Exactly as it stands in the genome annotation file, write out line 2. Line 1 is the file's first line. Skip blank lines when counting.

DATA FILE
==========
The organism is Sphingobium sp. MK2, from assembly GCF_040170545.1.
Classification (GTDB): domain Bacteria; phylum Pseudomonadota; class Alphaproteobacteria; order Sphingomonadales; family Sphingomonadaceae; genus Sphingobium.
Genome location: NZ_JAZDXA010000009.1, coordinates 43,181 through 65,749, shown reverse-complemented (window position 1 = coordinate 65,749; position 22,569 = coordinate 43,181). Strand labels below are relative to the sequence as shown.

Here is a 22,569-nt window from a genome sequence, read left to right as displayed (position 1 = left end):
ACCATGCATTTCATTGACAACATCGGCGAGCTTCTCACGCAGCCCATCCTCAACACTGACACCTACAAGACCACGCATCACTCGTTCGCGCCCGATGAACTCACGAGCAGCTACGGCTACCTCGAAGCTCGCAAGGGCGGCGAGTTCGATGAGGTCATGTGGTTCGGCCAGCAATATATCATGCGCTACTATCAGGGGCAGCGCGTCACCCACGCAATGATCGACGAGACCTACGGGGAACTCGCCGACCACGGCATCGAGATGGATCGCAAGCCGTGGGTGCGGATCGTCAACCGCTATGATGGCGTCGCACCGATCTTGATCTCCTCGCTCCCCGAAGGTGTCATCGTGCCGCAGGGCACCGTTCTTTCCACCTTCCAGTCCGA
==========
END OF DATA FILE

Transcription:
Classification (GTDB): domain Bacteria; phylum Pseudomonadota; class Alphaproteobacteria; order Sphingomonadales; family Sphingomonadaceae; genus Sphingobium.